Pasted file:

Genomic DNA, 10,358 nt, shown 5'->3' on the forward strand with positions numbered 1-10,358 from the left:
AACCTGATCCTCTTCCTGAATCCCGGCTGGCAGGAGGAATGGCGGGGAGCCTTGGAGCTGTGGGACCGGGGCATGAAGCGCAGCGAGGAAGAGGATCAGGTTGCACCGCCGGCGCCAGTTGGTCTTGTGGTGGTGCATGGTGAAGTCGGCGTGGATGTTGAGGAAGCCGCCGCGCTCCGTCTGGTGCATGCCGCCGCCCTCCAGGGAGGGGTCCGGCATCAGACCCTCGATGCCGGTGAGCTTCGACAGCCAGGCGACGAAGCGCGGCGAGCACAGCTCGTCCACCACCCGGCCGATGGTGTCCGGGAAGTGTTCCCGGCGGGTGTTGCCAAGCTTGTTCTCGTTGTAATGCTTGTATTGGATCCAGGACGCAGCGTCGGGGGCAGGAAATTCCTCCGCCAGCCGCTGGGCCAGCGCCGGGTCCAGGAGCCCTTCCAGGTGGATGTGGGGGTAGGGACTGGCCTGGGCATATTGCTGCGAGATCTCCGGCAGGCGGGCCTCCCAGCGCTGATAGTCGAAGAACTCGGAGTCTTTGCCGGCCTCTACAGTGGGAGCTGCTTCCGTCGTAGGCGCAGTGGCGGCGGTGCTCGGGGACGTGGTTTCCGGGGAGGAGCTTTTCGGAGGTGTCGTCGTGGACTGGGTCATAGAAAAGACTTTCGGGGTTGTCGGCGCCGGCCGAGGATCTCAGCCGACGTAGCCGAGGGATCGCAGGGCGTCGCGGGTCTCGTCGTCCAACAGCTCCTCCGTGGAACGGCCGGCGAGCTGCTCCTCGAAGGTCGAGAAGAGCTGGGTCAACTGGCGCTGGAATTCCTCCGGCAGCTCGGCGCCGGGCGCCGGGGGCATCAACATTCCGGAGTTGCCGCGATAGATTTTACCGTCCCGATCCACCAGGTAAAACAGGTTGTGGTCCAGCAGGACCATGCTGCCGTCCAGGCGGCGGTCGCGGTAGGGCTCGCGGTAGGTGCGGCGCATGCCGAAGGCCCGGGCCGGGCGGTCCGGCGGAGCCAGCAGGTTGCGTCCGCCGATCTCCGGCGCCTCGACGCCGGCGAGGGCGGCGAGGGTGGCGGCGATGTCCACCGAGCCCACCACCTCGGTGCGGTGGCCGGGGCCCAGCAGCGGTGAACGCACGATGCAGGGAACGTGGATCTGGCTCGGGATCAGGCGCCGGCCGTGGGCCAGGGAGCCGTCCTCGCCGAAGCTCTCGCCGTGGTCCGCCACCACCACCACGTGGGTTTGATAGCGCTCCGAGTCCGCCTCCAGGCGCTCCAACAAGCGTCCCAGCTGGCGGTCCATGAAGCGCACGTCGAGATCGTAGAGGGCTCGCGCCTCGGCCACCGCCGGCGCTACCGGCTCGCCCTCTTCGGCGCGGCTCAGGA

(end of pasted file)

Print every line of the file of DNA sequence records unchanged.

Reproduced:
Genomic DNA, 10,358 nt, shown 5'->3' on the forward strand with positions numbered 1-10,358 from the left:
AACCTGATCCTCTTCCTGAATCCCGGCTGGCAGGAGGAATGGCGGGGAGCCTTGGAGCTGTGGGACCGGGGCATGAAGCGCAGCGAGGAAGAGGATCAGGTTGCACCGCCGGCGCCAGTTGGTCTTGTGGTGGTGCATGGTGAAGTCGGCGTGGATGTTGAGGAAGCCGCCGCGCTCCGTCTGGTGCATGCCGCCGCCCTCCAGGGAGGGGTCCGGCATCAGACCCTCGATGCCGGTGAGCTTCGACAGCCAGGCGACGAAGCGCGGCGAGCACAGCTCGTCCACCACCCGGCCGATGGTGTCCGGGAAGTGTTCCCGGCGGGTGTTGCCAAGCTTGTTCTCGTTGTAATGCTTGTATTGGATCCAGGACGCAGCGTCGGGGGCAGGAAATTCCTCCGCCAGCCGCTGGGCCAGCGCCGGGTCCAGGAGCCCTTCCAGGTGGATGTGGGGGTAGGGACTGGCCTGGGCATATTGCTGCGAGATCTCCGGCAGGCGGGCCTCCCAGCGCTGATAGTCGAAGAACTCGGAGTCTTTGCCGGCCTCTACAGTGGGAGCTGCTTCCGTCGTAGGCGCAGTGGCGGCGGTGCTCGGGGACGTGGTTTCCGGGGAGGAGCTTTTCGGAGGTGTCGTCGTGGACTGGGTCATAGAAAAGACTTTCGGGGTTGTCGGCGCCGGCCGAGGATCTCAGCCGACGTAGCCGAGGGATCGCAGGGCGTCGCGGGTCTCGTCGTCCAACAGCTCCTCCGTGGAACGGCCGGCGAGCTGCTCCTCGAAGGTCGAGAAGAGCTGGGTCAACTGGCGCTGGAATTCCTCCGGCAGCTCGGCGCCGGGCGCCGGGGGCATCAACATTCCGGAGTTGCCGCGATAGATTTTACCGTCCCGATCCACCAGGTAAAACAGGTTGTGGTCCAGCAGGACCATGCTGCCGTCCAGGCGGCGGTCGCGGTAGGGCTCGCGGTAGGTGCGGCGCATGCCGAAGGCCCGGGCCGGGCGGTCCGGCGGAGCCAGCAGGTTGCGTCCGCCGATCTCCGGCGCCTCGACGCCGGCGAGGGCGGCGAGGGTGGCGGCGATGTCCACCGAGCCCACCACCTCGGTGCGGTGGCCGGGGCCCAGCAGCGGTGAACGCACGATGCAGGGAACGTGGATCTGGCTCGGGATCAGGCGCCGGCCGTGGGCCAGGGAGCCGTCCTCGCCGAAGCTCTCGCCGTGGTCCGCCACCACCACCACGTGGGTTTGATAGCGCTCCGAGTCCGCCTCCAGGCGCTCCAACAAGCGTCCCAGCTGGCGGTCCATGAAGCGCACGTCGAGATCGTAGAGGGCTCGCGCCTCGGCCACCGCCGGCGCTACCGGCTCGCCCTCTTCGGCGCGGCTCAGGA